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George C. Scott,
Michael Jai White
Don King is involved in two fistfights that result in the deaths of his combatants, and, after serving prison time, enters the world of professional boxing. Chatty, with a memorable head of hair, King becomes the promoter for Muhammad Ali and other champions, and he stages lucrative boxing spectacles in the Philippines, Zaire, Atlantic City, Reno and Las Vegas. Despite King's success, he's beset by critics who say he cons his fighters out of their ring earnings. Written by
When accepting the Golden Globe for "Best Actor In A Miniseries or Made For TV Movie" a tearful Ving Rhames called fellow nominee Jack Lemmon onstage and praised him for being such an inspiration. He then shocked the audience, as well as Lemmon, by giving him the award. See more »
Kudos to Ving Rhames for a job well done as the flamboyant boxing promoter Don King, who is still with us in the boxing game, although he's toned down quite a bit. I'll bet Rhames had a lot of fun playing this role. King, meanwhile, will always be King, and you ring fans know what I mean by that. Still, I wonder if he doesn't cringe watching this biography of him.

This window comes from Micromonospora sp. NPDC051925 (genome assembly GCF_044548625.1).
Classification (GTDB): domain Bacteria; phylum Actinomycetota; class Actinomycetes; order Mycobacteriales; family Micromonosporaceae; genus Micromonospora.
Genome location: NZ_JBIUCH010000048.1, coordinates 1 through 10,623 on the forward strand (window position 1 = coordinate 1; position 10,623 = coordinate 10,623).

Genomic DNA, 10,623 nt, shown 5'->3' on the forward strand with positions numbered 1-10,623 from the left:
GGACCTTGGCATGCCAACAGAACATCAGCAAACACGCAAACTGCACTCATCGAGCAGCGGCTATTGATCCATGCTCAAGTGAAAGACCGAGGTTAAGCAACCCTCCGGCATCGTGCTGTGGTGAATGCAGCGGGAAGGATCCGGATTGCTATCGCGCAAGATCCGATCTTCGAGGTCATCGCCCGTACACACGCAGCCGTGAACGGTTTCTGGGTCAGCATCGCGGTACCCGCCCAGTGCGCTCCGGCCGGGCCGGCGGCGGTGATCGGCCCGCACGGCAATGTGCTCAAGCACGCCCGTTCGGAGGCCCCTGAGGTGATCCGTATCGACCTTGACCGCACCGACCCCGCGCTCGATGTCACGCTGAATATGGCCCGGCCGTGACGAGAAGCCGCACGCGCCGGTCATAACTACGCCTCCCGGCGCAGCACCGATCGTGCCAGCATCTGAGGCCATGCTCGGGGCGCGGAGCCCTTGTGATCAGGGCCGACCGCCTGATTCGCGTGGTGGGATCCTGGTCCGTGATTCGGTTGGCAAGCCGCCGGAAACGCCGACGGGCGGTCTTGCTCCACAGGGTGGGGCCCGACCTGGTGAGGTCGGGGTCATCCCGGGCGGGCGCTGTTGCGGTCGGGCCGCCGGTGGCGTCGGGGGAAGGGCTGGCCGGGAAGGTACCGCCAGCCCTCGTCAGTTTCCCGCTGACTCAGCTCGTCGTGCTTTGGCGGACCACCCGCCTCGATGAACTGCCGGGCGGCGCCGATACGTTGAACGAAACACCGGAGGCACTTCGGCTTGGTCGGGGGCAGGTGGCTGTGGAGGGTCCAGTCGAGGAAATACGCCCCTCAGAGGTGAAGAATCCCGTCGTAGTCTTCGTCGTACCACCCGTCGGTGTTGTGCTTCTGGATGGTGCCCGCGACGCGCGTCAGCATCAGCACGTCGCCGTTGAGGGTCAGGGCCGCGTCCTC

As interesting a career as Mr. King has, that doesn't mean I enjoyed watching this movie. It's extremely racist, at least in the first half which turned me off so much I don't recall if even finished the film. All white people were portrayed as bad people. How is that permitted, when the opposite is not. Just the typical double standard employed by most filmmakers.
However, to be fair, King was a bad, bad dude in his early days and the film is portraying that. He's a much different person today. It's just that it's not fun to watch, nor is the profanity in here fun to hear. I don't mind "language" since I'm no choir boy, but this is ridiculous in here. Don't let the "made-for-TV" label fool you. It was made for HBO, and anything goes on that network.
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